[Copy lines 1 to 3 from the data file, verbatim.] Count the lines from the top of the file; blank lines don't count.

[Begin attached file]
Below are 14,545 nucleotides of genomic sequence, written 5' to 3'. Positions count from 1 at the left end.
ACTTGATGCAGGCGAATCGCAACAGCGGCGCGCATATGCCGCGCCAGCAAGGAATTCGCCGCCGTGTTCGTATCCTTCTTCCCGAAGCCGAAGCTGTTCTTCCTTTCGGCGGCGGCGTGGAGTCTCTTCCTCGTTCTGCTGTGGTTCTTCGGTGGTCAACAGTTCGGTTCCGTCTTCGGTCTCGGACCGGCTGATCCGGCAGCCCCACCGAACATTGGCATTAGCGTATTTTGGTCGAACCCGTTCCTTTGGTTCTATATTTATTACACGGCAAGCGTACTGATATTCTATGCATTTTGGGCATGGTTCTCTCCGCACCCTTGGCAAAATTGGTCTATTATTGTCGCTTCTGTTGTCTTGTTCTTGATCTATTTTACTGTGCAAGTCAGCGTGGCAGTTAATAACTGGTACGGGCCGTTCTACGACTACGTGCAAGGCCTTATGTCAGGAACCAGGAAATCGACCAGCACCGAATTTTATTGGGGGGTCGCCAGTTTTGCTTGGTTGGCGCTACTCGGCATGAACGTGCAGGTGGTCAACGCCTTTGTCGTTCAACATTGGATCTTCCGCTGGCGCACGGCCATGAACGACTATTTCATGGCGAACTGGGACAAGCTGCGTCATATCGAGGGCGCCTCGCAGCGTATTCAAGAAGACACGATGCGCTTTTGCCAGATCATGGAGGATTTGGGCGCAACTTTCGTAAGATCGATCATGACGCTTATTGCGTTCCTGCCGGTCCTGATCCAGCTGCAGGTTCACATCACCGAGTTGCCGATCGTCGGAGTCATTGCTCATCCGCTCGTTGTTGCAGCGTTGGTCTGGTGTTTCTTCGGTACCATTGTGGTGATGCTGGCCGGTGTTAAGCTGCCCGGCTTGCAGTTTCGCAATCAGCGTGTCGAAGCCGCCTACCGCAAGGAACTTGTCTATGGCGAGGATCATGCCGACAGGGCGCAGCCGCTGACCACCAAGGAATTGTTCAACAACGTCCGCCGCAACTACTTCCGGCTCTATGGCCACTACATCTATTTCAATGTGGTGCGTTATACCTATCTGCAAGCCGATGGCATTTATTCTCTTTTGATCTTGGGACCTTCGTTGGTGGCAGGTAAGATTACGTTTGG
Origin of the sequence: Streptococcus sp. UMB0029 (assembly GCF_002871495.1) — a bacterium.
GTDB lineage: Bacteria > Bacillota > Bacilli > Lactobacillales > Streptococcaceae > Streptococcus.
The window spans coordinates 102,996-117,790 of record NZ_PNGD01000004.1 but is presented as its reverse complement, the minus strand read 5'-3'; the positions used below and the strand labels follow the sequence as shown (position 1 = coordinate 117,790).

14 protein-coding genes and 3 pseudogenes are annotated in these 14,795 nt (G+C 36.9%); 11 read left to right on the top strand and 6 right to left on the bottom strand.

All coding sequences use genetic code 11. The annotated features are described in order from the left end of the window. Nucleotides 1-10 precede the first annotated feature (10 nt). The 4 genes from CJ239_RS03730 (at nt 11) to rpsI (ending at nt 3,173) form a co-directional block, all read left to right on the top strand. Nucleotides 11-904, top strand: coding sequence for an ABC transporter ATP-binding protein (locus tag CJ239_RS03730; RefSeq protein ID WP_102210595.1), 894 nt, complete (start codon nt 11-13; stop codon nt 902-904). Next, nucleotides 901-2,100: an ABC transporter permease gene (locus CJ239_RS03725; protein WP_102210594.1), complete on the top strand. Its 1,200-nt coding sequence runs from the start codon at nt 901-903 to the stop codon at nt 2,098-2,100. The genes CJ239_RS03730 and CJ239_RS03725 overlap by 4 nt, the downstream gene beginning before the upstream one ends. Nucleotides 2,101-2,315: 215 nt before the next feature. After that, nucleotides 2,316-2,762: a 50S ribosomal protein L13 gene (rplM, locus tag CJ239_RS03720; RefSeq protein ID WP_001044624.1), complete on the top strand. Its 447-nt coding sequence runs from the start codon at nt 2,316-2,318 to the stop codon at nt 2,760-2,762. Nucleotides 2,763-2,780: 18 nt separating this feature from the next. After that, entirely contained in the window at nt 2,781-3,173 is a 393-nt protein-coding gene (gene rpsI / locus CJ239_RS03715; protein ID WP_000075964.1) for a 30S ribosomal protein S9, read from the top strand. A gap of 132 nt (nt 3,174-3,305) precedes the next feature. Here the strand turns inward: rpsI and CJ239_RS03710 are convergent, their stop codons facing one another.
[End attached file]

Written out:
Below are 14,545 nucleotides of genomic sequence, written 5' to 3'. Positions count from 1 at the left end.
ACTTGATGCAGGCGAATCGCAACAGCGGCGCGCATATGCCGCGCCAGCAAGGAATTCGCCGCCGTGTTCGTATCCTTCTTCCCGAAGCCGAAGCTGTTCTTCCTTTCGGCGGCGGCGTGGAGTCTCTTCCTCGTTCTGCTGTGGTTCTTCGGTGGTCAACAGTTCGGTTCCGTCTTCGGTCTCGGACCGGCTGATCCGGCAGCCCCACCGAACATTGGCATTAGCGTATTTTGGTCGAACCCGTTCCTTTGGTTCTATATTTATTACACGGCAAGCGTACTGATATTCTATGCATTTTGGGCATGGTTCTCTCCGCACCCTTGGCAAAATTGGTCTATTATTGTCGCTTCTGTTGTCTTGTTCTTGATCTATTTTACTGTGCAAGTCAGCGTGGCAGTTAATAACTGGTACGGGCCGTTCTACGACTACGTGCAAGGCCTTATGTCAGGAACCAGGAAATCGACCAGCACCGAATTTTATTGGGGGGTCGCCAGTTTTGCTTGGTTGGCGCTACTCGGCATGAACGTGCAGGTGGTCAACGCCTTTGTCGTTCAACATTGGATCTTCCGCTGGCGCACGGCCATGAACGACTATTTCATGGCGAACTGGGACAAGCTGCGTCATATCGAGGGCGCCTCGCAGCGTATTCAAGAAGACACGATGCGCTTTTGCCAGATCATGGAGGATTTGGGCGCAACTTTCGTAAGATCGATCATGACGCTTATTGCGTTCCTGCCGGTCCTGATCCAGCTGCAGGTTCACATCACCGAGTTGCCGATCGTCGGAGTCATTGCTCATCCGCTCGTTGTTGCAGCGTTGGTCTGGTGTTTCTTCGGTACCATTGTGGTGATGCTGGCCGGTGTTAAGCTGCCCGGCTTGCAGTTTCGCAATCAGCGTGTCGAAGCCGCCTACCGCAAGGAACTTGTCTATGGCGAGGATCATGCCGACAGGGCGCAGCCGCTGACCACCAAGGAATTGTTCAACAACGTCCGCCGCAACTACTTCCGGCTCTATGGCCACTACATCTATTTCAATGTGGTGCGTTATACCTATCTGCAAGCCGATGGCATTTATTCTCTTTTGATCTTGGGACCTTCGTTGGTGGCAGGTAAGATTACGTTTGG
Origin of the sequence: Streptococcus sp. UMB0029 (assembly GCF_002871495.1) — a bacterium.